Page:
How Russia Decides to Go Nuclear
Deciphering the Way Moscow Handles Its Ultimate Weapon
WRITING a year ago in FOREIGN AFFAIRS[i] at the time when a resurgent Turkey was dictating terms of peace at Lausanne to the powers that had inflicted overwhelming defeat upon her in the Great War, I pointed to the grave portent that millions of Mohammedans, including Indian Mohammedans, were acclaiming her as the invincible sword of the Faith, whilst other millions of Asiatics who are not Mohammedan were hailing her as the champion and spearhead of an Asian revolt against the west.
An amazing thing has happened since then. Turkey of her own free will--for one must assume that the action of her present rulers is the expression of her will--has cast away the sword with which she had rallied the enemies of western civilization to her support; she has abolished the Khalifate upon which she based her claim to the leadership of Islam; she has deposed both Khalif and Sultan and driven into exile every member of the House of Othman that had ruled over her in unbroken succession for nearly six and a half centuries since the Turkish hordes, who became the Othmanli Turks, swept down from their remote Central Asian homelands to build up the Ottoman Empire on the ruins both of earlier Asian states and of Christian kingdoms and principalities in southeastern Europe. She has proclaimed herself a Republic of a type at least nominally advanced and democratic.
The downfall of the Turkish Khalifate owes its special significance to the circumstances in which it has taken place. The Khalifate is an Islamic institution which goes back to the death of the Prophet Mohammed in 632, and its history has been almost from the beginning a stormy one. The Khalifa-Rassoul-Allah, the Viceregent of the Prophet of God, is not a supreme pontiff, for orthodox Mohammedanism knows, strictly speaking, no priesthood. He is the guardian of the Sacred Law upon which public and personal law is alone based in Mohammedan countries; he is the Defender of the Faith, armed with the sword to defend a faith which leapt sword in hand into the world. Out of the dissension which sprang up over the selection of the first Khalif arose within less than thirty years the great schism between Sunni and Shiah Mohammedans which, having engendered fresh heresies, endures to the present day. The fourth Khalif, Ali, son-in-law of Mohammed, was murdered in 661, and the Khalifate, which his followers, who became known as the Shiahs, have ever since repudiated, passed by a combination of violence and fraud to the Ommayad dynasty of Damascus. As a divinely appointed institution it has always been upheld, though with varying fervor, by the Sunnis who comprise the large majority of Mohammedans. But there have been many and often violent feuds as to the legitimacy of successive Khalifates whose title has in fact usually rested in the last resort on the power to enforce it. Since the Khalifate of Damascus there has never been a Khalifate universally recognized even by the whole Sunni communion itself. With the rapid expansion of Mohammedan conquests, which extended in the first centuries of Islam from Central Asia in the East to Spain and even a large part of France in the West, it became impossible to maintain unity either of temporal or spiritual sovereignty.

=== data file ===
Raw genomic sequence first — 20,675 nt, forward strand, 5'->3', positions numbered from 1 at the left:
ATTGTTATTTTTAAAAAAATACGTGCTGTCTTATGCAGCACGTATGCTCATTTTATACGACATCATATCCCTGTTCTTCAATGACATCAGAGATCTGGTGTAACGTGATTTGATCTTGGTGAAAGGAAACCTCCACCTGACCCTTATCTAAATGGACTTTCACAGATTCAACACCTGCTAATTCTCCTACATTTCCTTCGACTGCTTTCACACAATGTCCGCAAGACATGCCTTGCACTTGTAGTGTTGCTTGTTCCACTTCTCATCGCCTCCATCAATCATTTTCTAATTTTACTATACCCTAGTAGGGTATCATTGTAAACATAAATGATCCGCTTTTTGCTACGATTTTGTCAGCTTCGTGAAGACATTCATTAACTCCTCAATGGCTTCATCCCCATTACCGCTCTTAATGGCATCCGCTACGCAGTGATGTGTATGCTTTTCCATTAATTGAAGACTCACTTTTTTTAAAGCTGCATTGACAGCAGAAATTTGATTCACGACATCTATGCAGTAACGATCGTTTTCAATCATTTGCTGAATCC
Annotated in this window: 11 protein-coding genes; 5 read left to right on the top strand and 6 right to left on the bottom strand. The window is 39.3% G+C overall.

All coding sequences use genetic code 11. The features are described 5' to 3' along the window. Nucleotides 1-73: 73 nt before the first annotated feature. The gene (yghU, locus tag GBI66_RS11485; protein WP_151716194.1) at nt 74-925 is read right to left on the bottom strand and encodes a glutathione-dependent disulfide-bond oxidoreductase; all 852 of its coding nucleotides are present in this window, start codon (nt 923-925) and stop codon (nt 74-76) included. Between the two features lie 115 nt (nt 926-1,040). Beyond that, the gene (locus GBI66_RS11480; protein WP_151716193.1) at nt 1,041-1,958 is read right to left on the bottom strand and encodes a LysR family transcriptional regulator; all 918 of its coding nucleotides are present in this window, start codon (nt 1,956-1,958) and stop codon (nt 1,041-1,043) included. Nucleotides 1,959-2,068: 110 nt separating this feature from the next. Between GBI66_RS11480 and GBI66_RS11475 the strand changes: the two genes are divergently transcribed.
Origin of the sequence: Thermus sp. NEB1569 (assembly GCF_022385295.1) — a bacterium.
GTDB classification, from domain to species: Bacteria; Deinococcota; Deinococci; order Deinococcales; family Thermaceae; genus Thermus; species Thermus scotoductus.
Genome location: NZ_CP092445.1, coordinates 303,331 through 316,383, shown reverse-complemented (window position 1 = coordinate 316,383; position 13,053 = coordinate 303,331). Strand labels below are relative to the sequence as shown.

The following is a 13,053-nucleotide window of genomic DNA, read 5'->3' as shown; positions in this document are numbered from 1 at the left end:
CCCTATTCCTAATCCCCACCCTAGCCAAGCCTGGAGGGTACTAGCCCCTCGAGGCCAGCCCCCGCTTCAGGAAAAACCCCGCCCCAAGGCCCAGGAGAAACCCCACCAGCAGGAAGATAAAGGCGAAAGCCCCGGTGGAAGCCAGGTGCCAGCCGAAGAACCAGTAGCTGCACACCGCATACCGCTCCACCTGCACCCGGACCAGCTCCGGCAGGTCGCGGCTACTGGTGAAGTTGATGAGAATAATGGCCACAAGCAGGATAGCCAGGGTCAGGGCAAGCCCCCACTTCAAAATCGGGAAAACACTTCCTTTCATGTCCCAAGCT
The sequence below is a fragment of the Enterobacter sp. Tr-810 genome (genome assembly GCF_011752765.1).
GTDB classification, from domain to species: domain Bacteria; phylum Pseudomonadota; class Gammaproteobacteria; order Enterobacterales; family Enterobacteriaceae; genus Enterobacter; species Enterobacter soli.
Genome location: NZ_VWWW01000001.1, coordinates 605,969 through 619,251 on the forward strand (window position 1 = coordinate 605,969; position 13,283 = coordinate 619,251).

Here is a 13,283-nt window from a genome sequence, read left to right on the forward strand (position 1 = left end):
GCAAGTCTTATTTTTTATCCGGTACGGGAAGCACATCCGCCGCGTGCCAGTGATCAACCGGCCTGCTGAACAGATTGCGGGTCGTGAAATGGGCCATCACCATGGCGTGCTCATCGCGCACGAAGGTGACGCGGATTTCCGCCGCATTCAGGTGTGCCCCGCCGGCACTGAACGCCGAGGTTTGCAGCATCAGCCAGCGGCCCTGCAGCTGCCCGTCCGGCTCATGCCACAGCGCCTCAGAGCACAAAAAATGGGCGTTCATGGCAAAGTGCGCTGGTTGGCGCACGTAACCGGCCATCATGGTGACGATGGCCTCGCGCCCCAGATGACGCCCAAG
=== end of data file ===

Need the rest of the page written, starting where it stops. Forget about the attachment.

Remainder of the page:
During the past four centuries, while the Khalifate was in the hands of the Turks, it remained with rare exceptions little more than a decorative appendage to the Turkish Sultanate until Sultan Abdul Hamid came to the throne in 1876. An English poet pilloried him as the "Red Sultan" after the first Armenian massacres in which he sought a solution of the Armenian question by a drastic elimination of his Armenian subjects. But there is no reason to believe that he was himself a fanatic. He liked to converse with Europeans, to whom he could be a charming host; he had many European tastes, notably in music and theatricals, and he built a private theatre for his own delectation within his palace grounds. He may not have been free from superstition, for a prophecy made to him in his childhood by a pious fakir, who claimed to have discovered his star in the heavens, that he would live to revive the ancient glories of Islam as Sultan and Khalif, made such a deep impression on him that he called his new palace "Yeldiz Kiosk" or the "Pavilion of the Star." In the same way he gave his confidence to an incredible extent to an inspired negro who professed to take down messages for him from celestial voices. Unquestionably an adroit diplomatist, he conceived the bold idea--at bottom political rather than religious--of seeking in the assertion of his spiritual power as Khalif a substantial compensation for the heavy loss of temporal power as Sultan which the disastrous Russo-Turkish war had inflicted upon him in the very first years of his reign. But he felt that his own dull-witted Turks who had never made anything of the Khalifate would hardly rise to the occasion. He resolved to call in aid other non-Turkish Mohammedan races beyond as well as within the political frontiers of his Empire.